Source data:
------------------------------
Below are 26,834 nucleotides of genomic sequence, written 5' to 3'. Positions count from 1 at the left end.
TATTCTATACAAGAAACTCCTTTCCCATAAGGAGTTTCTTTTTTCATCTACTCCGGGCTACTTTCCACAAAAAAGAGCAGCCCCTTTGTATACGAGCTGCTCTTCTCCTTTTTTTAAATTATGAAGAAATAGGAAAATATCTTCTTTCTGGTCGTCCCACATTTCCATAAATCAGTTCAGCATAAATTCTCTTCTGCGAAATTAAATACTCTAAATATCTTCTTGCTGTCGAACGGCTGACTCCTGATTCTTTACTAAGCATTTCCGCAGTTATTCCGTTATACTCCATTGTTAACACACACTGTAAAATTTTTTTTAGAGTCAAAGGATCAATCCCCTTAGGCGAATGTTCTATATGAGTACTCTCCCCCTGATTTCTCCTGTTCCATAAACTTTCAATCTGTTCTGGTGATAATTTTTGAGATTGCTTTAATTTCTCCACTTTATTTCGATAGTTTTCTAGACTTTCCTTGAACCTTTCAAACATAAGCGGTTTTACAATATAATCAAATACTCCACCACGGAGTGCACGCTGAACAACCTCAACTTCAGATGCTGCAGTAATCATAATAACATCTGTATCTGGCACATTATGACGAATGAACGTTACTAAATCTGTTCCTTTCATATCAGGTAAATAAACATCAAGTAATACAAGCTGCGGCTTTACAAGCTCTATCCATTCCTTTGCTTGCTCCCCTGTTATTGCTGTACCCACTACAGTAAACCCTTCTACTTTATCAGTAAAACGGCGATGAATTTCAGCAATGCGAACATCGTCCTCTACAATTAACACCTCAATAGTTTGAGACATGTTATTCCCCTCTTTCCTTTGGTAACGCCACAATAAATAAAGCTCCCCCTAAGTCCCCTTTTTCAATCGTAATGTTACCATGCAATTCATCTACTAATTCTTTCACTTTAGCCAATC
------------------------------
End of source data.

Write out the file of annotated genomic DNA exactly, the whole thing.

Below are 26,834 nucleotides of genomic sequence, written 5' to 3'. Positions count from 1 at the left end.
TATTCTATACAAGAAACTCCTTTCCCATAAGGAGTTTCTTTTTTCATCTACTCCGGGCTACTTTCCACAAAAAAGAGCAGCCCCTTTGTATACGAGCTGCTCTTCTCCTTTTTTTAAATTATGAAGAAATAGGAAAATATCTTCTTTCTGGTCGTCCCACATTTCCATAAATCAGTTCAGCATAAATTCTCTTCTGCGAAATTAAATACTCTAAATATCTTCTTGCTGTCGAACGGCTGACTCCTGATTCTTTACTAAGCATTTCCGCAGTTATTCCGTTATACTCCATTGTTAACACACACTGTAAAATTTTTTTTAGAGTCAAAGGATCAATCCCCTTAGGCGAATGTTCTATATGAGTACTCTCCCCCTGATTTCTCCTGTTCCATAAACTTTCAATCTGTTCTGGTGATAATTTTTGAGATTGCTTTAATTTCTCCACTTTATTTCGATAGTTTTCTAGACTTTCCTTGAACCTTTCAAACATAAGCGGTTTTACAATATAATCAAATACTCCACCACGGAGTGCACGCTGAACAACCTCAACTTCAGATGCTGCAGTAATCATAATAACATCTGTATCTGGCACATTATGACGAATGAACGTTACTAAATCTGTTCCTTTCATATCAGGTAAATAAACATCAAGTAATACAAGCTGCGGCTTTACAAGCTCTATCCATTCCTTTGCTTGCTCCCCTGTTATTGCTGTACCCACTACAGTAAACCCTTCTACTTTATCAGTAAAACGGCGATGAATTTCAGCAATGCGAACATCGTCCTCTACAATTAACACCTCAATAGTTTGAGACATGTTATTCCCCTCTTTCCTTTGGTAACGCCACAATAAATAAAGCTCCCCCTAAGTCCCCTTTTTCAATCGTAATGTTACCATGCAATTCATCTACTAATTCTTTCACTTTAGCCAATC